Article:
Light Pole

But this challenge is also an opportunity to make the grid better. The electric grid needs to be sized for peak demand. The rest of the day, those resources are underused. Creating  off-peak demand helps the utility.

Very few drivers need their car charged up as soon as possible, but just want it ready for their daily commute by the next morning. How do we build a system that does the bulk of the changing when the grid has underused capacity (i.e. the middle of the night)? There are several approaches, each with advantages and disadvantages:

  • Time-of-day metering, where the retail price of electricity drops during the time of day when the wholesale price of electricity is low and the grid is operating at much less than capacity (e.g. 11 pm to 8 am). This is fairly straightforward to implement, but is inflexible to events (e.g. a transformer goes down). This only requires advanced power meters and chargers that know what time it is and what time they should start charging.
  • Real time pricing, where the utility can set the price based on the current situation and sends a message that appliances (e.g. car chargers) can respond to (e.g. delaying charging). This requires a much smarter system (i.e. the Smart Grid), but allows the utility to manage challenges like a substation fire or high wind-production during a time of low demand.
  • Build a system that can handle increased peak loads; more generators, wires, transformers, poles… This is almost certainly the most expensive and dirtiest way to meet the challenge.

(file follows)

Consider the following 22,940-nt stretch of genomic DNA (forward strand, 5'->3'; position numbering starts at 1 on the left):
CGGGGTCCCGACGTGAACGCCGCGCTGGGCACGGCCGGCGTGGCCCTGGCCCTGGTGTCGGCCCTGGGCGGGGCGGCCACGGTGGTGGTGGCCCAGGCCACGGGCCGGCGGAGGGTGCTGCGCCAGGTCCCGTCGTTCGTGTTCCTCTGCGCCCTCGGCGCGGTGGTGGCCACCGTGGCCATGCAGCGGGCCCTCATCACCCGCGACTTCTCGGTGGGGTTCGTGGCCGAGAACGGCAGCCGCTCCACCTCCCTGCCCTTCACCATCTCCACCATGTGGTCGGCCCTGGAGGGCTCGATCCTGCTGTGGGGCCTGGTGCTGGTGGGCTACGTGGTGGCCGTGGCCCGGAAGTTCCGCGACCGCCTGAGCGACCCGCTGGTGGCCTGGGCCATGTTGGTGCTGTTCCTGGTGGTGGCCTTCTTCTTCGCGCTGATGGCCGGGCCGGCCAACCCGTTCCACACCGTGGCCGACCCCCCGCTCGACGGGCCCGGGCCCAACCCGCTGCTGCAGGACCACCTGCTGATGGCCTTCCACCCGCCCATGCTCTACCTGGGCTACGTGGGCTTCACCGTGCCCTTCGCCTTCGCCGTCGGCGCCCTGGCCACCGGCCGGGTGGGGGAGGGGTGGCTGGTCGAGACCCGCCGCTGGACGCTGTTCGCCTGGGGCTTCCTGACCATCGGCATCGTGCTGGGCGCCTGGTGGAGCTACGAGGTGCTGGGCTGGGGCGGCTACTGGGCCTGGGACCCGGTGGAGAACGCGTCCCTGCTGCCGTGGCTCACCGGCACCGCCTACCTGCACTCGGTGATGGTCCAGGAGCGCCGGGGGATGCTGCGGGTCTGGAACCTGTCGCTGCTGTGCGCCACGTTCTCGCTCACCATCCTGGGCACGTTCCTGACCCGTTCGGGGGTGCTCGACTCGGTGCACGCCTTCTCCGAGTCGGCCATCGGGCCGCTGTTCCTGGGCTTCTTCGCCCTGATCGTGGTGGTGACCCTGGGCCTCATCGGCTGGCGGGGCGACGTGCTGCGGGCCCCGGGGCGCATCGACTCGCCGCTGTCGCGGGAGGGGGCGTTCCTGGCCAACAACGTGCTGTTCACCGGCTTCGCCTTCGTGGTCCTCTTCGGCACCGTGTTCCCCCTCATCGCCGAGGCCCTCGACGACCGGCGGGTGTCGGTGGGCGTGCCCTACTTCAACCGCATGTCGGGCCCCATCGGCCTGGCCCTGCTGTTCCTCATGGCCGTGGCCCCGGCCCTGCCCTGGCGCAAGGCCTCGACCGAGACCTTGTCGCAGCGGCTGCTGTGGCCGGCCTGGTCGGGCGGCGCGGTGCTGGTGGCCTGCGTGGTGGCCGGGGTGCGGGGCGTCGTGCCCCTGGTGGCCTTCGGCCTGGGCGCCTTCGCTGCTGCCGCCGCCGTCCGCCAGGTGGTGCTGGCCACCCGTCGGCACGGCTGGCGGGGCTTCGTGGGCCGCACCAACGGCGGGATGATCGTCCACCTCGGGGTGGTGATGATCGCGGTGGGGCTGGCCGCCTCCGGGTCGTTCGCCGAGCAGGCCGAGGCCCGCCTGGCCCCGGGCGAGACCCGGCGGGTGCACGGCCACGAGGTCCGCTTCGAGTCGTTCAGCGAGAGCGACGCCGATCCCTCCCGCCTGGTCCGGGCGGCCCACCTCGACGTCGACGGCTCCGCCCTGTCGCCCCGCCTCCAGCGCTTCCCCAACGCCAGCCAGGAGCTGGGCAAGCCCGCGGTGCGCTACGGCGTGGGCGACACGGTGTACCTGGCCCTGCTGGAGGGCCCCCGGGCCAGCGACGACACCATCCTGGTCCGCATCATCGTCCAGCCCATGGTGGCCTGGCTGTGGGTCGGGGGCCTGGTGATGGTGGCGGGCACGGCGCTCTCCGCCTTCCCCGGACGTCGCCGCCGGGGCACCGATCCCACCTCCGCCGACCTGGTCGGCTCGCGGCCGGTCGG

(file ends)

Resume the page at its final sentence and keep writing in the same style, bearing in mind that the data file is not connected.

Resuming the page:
Currently in Seattle, we’re not doing any of these things. The cost of electricity is the same at 6p.m. as it is at 2 a.m. and the chargers that people are installing in their garages don’t know what time it is, much less the cost of electricity at that moment. I expect electric car growth to follow a hockey-stick pattern, which is common for new technology adoption (think smart phones): sales will grow linearly and moderately for a few years, then the next time that gasoline prices hit $5.00 a gallon, electric car sales will explode. Are we building the electric network that can handle this opportunity?

Solar in Washington Needs Your Support

Sign this petition to keep WA solar incentives going! Details below.

West Seattle Rooftop Solar

West Seattle Rooftop Solar

Those greenies in the know have heard about Washington State’s solar incentives. If you haven’t, check out the DSIRE database for the scoop.

In short:

Above the 30% Federal Income Tax Credit which everyone gets…

Washingtonians pay no sales tax on photovoltaic (electric) solar installations. 

Washingtonians are paid, by the utility company, an incentive of $0.15-$0.54 for every kilowatt-hour their solar energy system produces. 

Plus, each kilowatt-hour you produce is one you don’t have to buy.

SO MANY PEOPLE have gone solar since these state incentives were instituted in 2006, that utility companies are slated to hit the legislative maximums and REDUCE THE INCENTIVES. 

If this happens, solar is going to get very expensive in a hurry because the Federal Income Tax Credit (30% of purchase price) is set to expire in 2016 if its not extended.

With both of these incentives gone, we could see solar prices increase dramatically next year. We can’t afford to let this happen.

If you want to keep solar a viable option for our local grid as well as keep the local solar economy vibrant, please follow this link to sign a letter to your WA legislators and let them know. 

Lets keep solar booming!